April 6, 2010
KUAN A. MUHAMMAD, APPELLANT,
NEW JERSEY DEPARTMENT OF CORRECTIONS, RESPONDENT.
On appeal from a Final Agency Decision of the New Jersey Department of Corrections.
NOT FOR PUBLICATION WITHOUT THE APPROVAL OF THE APPELLATE DIVISION
Submitted January 13, 2010
Before Judges Graves and Newman.
Kuan Muhammad, an inmate at East Jersey State Prison inmate, appeals from a final decision of the Department of Corrections adjudicating him guilty of committing prohibited acts .256, refusing to obey an order of any staff member, and .304, using abusive or obscene language to a staff member, in violation of N.J.A.C. 10A:4-4.1. The hearing officer imposed sanctions of ten days detention and fifteen days loss of recreation privileges on the .256 charge, and ten days detention, ninety days administrative segregation, and sixty days loss of commutation credit on the .304 charge. Muhammad filed an administrative appeal, and on September 3, 2008, the administrator of East Jersey State Prison upheld the hearing officer's decision. We affirm.
According to Senior Corrections Officer Andrew Holloway, he gave Muhammad "a direct order not to enter the showers with his laundry bag" on August 16, 2008, and Muhammad responded, "you can't stop me from taking this bag in the showers." Muhammad then walked into the shower area with his laundry bag and refused to leave the area even though Holloway gave him "numerous direct orders to do so." Holloway also reported that Muhammad told him: "If I go to lock up I'm going to punch you in the fuckin face."
Officer Holloway summoned assistance and Sergeant Service responded. Sergeant Service ordered Muhammad "to exit the shower" and he complied. Muhammad was then handcuffed and taken to pre-hearing detention.
Holloway charged Muhammad with violating prohibited acts *.005, threatening another person with bodily harm and .256, refusing to obey an order of a staff member. When the charges were served on Muhammad on August 17, 2008, he pled not guilty and requested statements from two witnesses. He also indicated he would make a statement at his administrative hearing. On August 18, 2008, Muhammad's request for counsel substitute was granted, and the hearing officer amended the *.005 charge to .304, using abusive or obscene language to a staff member.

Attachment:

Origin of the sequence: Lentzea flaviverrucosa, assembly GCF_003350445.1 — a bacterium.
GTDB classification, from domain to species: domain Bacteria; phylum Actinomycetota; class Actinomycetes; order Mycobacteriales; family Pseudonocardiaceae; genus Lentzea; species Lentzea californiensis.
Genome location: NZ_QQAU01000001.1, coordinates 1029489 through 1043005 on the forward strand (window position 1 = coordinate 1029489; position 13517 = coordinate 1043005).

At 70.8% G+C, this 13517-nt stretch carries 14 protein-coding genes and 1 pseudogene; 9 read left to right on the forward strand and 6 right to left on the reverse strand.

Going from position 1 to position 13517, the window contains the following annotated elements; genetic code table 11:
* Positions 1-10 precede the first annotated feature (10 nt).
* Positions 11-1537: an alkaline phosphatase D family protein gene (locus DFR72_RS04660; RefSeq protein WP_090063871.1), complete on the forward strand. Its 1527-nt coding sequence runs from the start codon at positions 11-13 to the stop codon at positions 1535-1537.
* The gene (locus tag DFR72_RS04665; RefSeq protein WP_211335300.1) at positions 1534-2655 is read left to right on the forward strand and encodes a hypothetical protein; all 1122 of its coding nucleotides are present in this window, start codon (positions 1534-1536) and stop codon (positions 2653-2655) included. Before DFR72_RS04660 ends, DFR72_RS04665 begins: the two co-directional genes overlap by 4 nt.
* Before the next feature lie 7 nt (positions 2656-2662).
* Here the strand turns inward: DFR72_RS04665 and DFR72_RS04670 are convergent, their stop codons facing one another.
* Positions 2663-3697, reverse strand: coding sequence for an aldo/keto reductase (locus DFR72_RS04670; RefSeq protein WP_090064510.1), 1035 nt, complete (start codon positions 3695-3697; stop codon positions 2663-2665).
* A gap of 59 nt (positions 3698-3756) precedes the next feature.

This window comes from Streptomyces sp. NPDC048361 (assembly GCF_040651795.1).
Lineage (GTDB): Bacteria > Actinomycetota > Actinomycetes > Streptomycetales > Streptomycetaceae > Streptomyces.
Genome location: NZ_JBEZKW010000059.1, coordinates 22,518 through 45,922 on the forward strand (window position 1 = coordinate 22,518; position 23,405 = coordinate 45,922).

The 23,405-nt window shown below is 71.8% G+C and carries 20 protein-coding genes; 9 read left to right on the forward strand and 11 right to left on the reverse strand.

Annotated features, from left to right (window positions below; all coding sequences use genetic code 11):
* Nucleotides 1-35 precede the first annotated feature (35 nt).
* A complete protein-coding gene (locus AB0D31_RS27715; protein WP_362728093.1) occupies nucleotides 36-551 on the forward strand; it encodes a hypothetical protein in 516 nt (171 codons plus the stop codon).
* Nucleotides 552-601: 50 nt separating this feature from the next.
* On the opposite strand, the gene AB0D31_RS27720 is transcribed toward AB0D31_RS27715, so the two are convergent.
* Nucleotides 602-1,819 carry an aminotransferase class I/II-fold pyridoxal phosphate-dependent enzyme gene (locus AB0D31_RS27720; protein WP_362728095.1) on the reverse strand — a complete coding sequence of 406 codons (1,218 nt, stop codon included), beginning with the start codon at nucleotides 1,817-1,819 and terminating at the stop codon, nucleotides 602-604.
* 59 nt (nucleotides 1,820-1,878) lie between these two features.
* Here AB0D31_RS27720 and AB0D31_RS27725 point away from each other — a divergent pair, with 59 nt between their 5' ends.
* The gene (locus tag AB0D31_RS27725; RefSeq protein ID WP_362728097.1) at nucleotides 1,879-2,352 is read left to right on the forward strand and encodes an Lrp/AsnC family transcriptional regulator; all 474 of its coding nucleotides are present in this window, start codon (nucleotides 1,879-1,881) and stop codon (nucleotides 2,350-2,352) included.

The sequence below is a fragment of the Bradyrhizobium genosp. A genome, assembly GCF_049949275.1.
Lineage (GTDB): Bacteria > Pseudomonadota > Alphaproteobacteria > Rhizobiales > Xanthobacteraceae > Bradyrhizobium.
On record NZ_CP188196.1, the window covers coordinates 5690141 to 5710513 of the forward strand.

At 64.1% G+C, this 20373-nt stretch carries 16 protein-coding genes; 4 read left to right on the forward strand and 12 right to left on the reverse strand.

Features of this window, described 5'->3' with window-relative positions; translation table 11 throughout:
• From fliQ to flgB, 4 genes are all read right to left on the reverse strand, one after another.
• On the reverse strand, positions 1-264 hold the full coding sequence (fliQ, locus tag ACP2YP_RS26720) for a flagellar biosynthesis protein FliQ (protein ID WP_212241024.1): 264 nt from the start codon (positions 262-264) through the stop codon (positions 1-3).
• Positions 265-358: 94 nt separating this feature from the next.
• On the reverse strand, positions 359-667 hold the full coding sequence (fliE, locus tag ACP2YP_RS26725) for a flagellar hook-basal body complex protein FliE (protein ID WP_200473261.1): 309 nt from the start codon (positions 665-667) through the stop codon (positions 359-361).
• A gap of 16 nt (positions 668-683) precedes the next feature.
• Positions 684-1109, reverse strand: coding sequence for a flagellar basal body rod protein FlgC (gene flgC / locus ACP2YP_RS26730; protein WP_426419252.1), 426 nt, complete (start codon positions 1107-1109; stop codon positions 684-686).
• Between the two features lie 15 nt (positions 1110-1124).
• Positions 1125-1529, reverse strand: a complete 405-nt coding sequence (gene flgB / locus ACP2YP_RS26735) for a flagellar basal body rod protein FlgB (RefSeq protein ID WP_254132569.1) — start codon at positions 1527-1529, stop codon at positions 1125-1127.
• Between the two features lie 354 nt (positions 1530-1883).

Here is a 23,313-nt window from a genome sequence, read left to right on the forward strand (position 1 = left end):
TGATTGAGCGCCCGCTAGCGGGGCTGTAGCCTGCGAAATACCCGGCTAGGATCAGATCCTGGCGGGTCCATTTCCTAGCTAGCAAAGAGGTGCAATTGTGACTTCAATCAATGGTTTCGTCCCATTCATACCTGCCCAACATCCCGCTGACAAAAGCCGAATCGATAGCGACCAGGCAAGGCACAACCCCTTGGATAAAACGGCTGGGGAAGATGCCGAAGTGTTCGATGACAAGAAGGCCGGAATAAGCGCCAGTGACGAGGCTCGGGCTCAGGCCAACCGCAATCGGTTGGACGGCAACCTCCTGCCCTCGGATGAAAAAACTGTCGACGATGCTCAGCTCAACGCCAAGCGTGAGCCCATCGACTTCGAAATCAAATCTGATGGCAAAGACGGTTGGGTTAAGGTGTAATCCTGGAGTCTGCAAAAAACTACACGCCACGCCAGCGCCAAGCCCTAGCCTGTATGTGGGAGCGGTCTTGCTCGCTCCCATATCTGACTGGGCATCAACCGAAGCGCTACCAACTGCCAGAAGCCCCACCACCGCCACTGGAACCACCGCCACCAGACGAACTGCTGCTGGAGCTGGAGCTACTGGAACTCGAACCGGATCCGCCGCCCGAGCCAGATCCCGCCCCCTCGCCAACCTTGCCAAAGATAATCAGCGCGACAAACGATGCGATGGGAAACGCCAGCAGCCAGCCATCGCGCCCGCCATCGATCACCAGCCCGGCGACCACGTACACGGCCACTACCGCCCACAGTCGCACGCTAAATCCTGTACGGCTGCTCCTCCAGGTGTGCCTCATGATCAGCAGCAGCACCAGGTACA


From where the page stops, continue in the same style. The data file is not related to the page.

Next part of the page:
Muhammad's administrative hearing was held on August 29, 2008. With the assistance of counsel substitute, Muhammad declined the opportunity to confront and cross-examine any of the witnesses against him. At the hearing, Muhammad claimed he did not enter the shower, he did not refuse to obey an order, and he did not threaten Holloway. In addition, Muhammad presented statements from five inmates. After considering the reports of the corrections officers, the statements by the inmate witnesses, and Muhammad's statements, the hearing officer adjudicated Muhammad guilty of both charges.
On appeal, Muhammad presents the following arguments:
THE APPELLANT WAS DENIED DUE PROCESS WHERE THE FINDING OF GUILT WAS NOT SUPPORTED BY SUBSTANTIAL EVIDENCE PURSUANT TO N.J.A.C. 10A:4-9.15.
THE APPELLANT WAS DENIED DUE PROCESS OF LAW WHERE THE HEARING OFFICER WAS ALLOWED TO BOTH AMEND THE CHARGE AND THEREAFTER ADJUDICATE THE DISCIPLINARY PROCEEDINGS.
Based on our review of the administrative record and the applicable law, we conclude these arguments are without sufficient merit to warrant extended discussion. R. 2:11-3(e)(1)(E). We therefore affirm with only the following comments.
N.J.A.C. 10A:4-9.15(a) requires that "[a] finding of guilt at a disciplinary hearing shall be based upon substantial evidence that the inmate has committed a prohibited act." See also Avant v. Clifford, 67 N.J. 496, 530 (1975) (requiring substantial evidence to support an inmate disciplinary sanction). Substantial evidence is "'such evidence as a reasonable mind might accept as adequate to support a conclusion.'" In re Pub. Serv. Elec. & Gas Co., 35 N.J. 358, 376 (1961) (quoting In re Application of Hackensack Water Co., 41 N.J. Super. 408, 418 (App. Div. 1956)).
In this case, it was not unreasonable for the hearing officer to rely upon the reports prepared by the corrections officers, which provide substantial evidence of Muhammad's guilt. Moreover, the disciplinary proceedings were conducted in accordance with all applicable due process requirements, Avant v. Clifford, supra, 67 N.J. at 525-30, and the hearing officer was not disqualified from hearing the matter because she amended the more-serious threatening charge to a less-serious use of abusive language charge. Consequently, the final administrative decision is supported by sufficient credible evidence in the record and there is no valid reason to set it aside. See Henry v. Rahway State Prison, 81 N.J. 571, 579-80 (1980) ("Ordinarily, an appellate court will reverse the decision of the administrative agency only if it is arbitrary, capricious or unreasonable or it is not supported by substantial credible evidence in the record as a whole."). This is not such a case.
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